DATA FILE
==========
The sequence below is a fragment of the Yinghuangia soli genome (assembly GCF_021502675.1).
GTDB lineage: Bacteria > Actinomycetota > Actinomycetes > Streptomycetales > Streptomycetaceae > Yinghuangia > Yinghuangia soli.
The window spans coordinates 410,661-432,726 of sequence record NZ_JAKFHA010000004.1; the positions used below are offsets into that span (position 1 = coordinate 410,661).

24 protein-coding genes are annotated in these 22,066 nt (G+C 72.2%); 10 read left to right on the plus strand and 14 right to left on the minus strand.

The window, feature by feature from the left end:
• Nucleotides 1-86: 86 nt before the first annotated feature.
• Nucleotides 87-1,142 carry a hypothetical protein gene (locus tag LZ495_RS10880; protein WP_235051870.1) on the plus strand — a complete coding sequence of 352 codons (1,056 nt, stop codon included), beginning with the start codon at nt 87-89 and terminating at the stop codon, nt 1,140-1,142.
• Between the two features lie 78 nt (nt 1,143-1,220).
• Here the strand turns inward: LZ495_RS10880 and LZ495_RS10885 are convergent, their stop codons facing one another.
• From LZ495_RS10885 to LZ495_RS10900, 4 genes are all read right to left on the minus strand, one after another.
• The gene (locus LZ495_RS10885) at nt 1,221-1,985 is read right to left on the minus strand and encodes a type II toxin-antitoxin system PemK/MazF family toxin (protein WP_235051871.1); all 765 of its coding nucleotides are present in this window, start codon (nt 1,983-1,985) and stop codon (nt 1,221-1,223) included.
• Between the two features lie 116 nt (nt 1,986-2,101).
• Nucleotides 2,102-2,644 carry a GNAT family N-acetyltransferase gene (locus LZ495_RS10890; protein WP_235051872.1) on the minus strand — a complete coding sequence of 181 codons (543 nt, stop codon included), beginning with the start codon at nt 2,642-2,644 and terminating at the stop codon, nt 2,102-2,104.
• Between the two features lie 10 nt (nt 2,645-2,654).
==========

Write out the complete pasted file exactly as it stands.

The sequence below is a fragment of the Yinghuangia soli genome (assembly GCF_021502675.1).
GTDB lineage: Bacteria > Actinomycetota > Actinomycetes > Streptomycetales > Streptomycetaceae > Yinghuangia > Yinghuangia soli.
The window spans coordinates 410,661-432,726 of sequence record NZ_JAKFHA010000004.1; the positions used below are offsets into that span (position 1 = coordinate 410,661).

24 protein-coding genes are annotated in these 22,066 nt (G+C 72.2%); 10 read left to right on the plus strand and 14 right to left on the minus strand.

The window, feature by feature from the left end:
• Nucleotides 1-86: 86 nt before the first annotated feature.
• Nucleotides 87-1,142 carry a hypothetical protein gene (locus tag LZ495_RS10880; protein WP_235051870.1) on the plus strand — a complete coding sequence of 352 codons (1,056 nt, stop codon included), beginning with the start codon at nt 87-89 and terminating at the stop codon, nt 1,140-1,142.
• Between the two features lie 78 nt (nt 1,143-1,220).
• Here the strand turns inward: LZ495_RS10880 and LZ495_RS10885 are convergent, their stop codons facing one another.
• From LZ495_RS10885 to LZ495_RS10900, 4 genes are all read right to left on the minus strand, one after another.
• The gene (locus LZ495_RS10885) at nt 1,221-1,985 is read right to left on the minus strand and encodes a type II toxin-antitoxin system PemK/MazF family toxin (protein WP_235051871.1); all 765 of its coding nucleotides are present in this window, start codon (nt 1,983-1,985) and stop codon (nt 1,221-1,223) included.
• Between the two features lie 116 nt (nt 1,986-2,101).
• Nucleotides 2,102-2,644 carry a GNAT family N-acetyltransferase gene (locus LZ495_RS10890; protein WP_235051872.1) on the minus strand — a complete coding sequence of 181 codons (543 nt, stop codon included), beginning with the start codon at nt 2,642-2,644 and terminating at the stop codon, nt 2,102-2,104.
• Between the two features lie 10 nt (nt 2,645-2,654).